Archives for: February 2013, 27
This past weekend was the Jewish holiday of Purim, which commemorates a time in Jewish history when our enemies almost annihilated us, but we prevailed. Many of you are probably familiar with the Biblical Book of Esther, which tells the story of Purim. Esther, a Jewish woman, becomes Queen of Persia, but keeps her nationality hidden from the king. Haman, the king’s second-in-command, wants to destroy the entire Jewish people because he hates Mordechai, Esther’s uncle. At just the right moment, Esther reveals her Jewish identity to the king, who then has Haman executed and Mordechai is promoted in his place. The Jews rejoice and proclaim a new holiday.
Purim is celebrated by listening to the Book of Esther read out loud from a kosher scroll. These scrolls are hand-written with quill on parchment, just as they’ve been written for centuries. This is often referred to as “The Megilla Reading” because Megilla is the Hebrew word for “scroll.” Other observances include giving charity, having a festive meal, and giving gifts of food. It’s customary to dress up in costumes for the holiday as well. Many people eat hamentashen for the holiday. These are jam-filled triangular cookies said to be in the shape of Haman’s hat.
While the Mitzvah (commandment) can be fulfilled by giving a gift of 2 kinds of food to one person, it’s become customary to give to all your friends. There were friends in the neighborhood we wanted to give to, and my children wanted to give to some of their classmates and most of their teachers as well. This can get complicated and expensive, so we try to keep it simple.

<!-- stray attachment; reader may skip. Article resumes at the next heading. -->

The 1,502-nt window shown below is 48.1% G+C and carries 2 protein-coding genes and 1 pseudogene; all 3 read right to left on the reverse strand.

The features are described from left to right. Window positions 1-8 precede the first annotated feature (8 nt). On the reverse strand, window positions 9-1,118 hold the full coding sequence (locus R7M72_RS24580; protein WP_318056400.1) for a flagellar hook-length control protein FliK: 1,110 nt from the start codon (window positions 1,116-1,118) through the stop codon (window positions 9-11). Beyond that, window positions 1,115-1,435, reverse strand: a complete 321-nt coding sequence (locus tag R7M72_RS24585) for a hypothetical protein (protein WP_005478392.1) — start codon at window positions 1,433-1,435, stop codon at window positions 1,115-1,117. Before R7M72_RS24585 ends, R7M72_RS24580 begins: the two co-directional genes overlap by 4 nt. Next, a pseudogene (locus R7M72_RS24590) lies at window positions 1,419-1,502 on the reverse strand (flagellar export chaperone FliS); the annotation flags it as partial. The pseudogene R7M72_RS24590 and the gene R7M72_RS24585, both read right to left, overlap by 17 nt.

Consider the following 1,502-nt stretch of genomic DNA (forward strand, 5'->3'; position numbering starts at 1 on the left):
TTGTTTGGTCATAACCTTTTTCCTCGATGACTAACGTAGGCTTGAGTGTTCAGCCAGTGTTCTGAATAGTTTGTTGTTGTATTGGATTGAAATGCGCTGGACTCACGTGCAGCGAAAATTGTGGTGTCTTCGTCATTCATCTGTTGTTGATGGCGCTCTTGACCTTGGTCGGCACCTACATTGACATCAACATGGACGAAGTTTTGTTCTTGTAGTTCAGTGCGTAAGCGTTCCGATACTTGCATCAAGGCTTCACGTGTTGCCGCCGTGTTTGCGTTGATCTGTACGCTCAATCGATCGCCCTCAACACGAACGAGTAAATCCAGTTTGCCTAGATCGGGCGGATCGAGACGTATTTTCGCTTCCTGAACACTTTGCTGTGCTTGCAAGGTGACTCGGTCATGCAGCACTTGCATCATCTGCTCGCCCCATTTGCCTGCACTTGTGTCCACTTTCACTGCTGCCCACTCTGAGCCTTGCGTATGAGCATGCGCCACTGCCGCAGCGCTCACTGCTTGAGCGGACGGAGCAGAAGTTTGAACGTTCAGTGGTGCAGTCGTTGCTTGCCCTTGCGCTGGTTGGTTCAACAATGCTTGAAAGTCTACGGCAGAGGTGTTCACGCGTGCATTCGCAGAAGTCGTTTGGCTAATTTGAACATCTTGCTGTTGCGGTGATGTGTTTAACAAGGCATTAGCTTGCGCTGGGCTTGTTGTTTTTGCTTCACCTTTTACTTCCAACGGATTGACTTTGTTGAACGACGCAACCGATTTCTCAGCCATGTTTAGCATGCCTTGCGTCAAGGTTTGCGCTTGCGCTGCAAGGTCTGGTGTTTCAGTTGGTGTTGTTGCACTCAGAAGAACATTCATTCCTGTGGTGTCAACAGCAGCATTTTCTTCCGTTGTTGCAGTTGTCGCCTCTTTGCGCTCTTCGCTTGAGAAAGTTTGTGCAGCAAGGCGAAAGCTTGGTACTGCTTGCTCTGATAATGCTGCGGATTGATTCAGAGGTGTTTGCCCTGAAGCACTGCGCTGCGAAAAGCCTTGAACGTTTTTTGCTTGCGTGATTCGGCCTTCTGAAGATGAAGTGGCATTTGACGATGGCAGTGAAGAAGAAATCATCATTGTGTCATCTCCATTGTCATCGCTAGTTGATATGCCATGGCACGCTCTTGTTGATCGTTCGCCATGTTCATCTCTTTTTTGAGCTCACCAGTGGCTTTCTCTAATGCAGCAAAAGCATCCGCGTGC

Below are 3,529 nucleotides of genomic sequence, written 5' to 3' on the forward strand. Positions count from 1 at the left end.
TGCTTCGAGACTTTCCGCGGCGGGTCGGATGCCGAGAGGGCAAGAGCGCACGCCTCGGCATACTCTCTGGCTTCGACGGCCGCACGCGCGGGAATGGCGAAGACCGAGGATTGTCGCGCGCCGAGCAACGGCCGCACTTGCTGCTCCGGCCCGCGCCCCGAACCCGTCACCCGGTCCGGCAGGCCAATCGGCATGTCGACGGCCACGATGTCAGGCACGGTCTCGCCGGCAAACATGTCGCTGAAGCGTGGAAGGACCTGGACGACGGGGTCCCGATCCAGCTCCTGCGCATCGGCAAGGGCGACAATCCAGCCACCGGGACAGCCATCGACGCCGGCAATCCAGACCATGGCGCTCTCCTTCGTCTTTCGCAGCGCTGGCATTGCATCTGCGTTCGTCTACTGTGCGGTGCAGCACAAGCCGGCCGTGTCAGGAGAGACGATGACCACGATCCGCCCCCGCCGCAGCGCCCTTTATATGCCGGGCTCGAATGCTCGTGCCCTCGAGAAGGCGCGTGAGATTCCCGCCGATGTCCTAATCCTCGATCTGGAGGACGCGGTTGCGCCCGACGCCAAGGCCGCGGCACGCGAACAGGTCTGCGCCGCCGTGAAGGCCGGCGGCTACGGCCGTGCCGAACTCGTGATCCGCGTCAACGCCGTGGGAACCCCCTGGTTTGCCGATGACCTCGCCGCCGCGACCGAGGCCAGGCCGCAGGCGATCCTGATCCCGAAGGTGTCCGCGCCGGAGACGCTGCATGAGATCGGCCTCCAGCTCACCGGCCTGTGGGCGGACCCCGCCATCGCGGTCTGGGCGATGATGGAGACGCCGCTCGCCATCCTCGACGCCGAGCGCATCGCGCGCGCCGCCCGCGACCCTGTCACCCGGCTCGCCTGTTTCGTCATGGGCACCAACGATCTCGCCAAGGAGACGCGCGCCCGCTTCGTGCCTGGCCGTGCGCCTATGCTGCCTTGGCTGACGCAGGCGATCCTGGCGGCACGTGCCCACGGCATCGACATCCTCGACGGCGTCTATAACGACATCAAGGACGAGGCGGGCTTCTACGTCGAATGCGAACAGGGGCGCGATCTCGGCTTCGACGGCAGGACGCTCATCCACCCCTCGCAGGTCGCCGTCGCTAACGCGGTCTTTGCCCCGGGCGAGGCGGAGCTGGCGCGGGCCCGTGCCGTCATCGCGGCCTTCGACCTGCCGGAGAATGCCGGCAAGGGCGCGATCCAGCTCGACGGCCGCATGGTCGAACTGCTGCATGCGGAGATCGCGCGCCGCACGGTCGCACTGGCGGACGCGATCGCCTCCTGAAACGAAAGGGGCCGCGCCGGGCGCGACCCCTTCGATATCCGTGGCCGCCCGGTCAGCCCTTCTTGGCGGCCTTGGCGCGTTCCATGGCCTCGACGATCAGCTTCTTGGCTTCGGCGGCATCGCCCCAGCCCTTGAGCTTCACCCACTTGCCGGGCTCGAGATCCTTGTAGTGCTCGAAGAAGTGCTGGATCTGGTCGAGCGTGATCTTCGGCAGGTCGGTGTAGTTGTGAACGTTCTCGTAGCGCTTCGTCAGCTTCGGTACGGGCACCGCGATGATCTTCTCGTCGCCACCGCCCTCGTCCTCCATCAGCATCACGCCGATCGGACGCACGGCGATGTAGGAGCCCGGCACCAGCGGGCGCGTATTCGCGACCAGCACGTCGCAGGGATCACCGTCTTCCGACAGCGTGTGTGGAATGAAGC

Hamentashen are traditionally a part of the gift baskets, but the truth is that many people get tired of eating so many of them. We usually make chocolate chip cookies to give out instead. They’re less work to make and much more appreciated. We’ve been giving out popcorn before we started BTD, and we’ve continued to do so. It’s relatively inexpensive and easy to make, and people enjoy receiving it. Of course my kids will eat the leftovers, but Purim only comes once a year and I don’t worry so much about keeping things 100% compliant for this holiday. I need to keep a wheat-free house, but I don’t get sick from touching popcorn. So, rather than tons of candy and store-bought hamentashen, we give out pretty bags with mini chocolate chip cookies and popcorn.
We did make some hamentashen for ourselves. I’d intended to make a batch with rice flour so I could eat a couple, but forgot to buy enough rice flour. The kids made one batch of hamentashen with spelt flour; some filled with chocolate chips and some filled with apricot jam. Since I couldn’t eat the spelt cookies, I put some butter and jam on a rice cake and baked that. It wasn’t hamentashen shaped, but it had all the buttery goodness and baked jam flavor, it was totally compliant for me, and I wasn’t tempted to overeat because I only made one.
After all my careful planning for our own Purim goodies, of course we received many gift bags from our friends as well. Most of these contained things like corn syrup, wheat flour, and artificial colors. Leah brought a lot of candy to school with her the day after Purim, to share with her classmates. Some is in a bag destined for a food pantry. And some we kept, to be doled out slowly over the next few weeks so nobody gets sick from eating too much junk.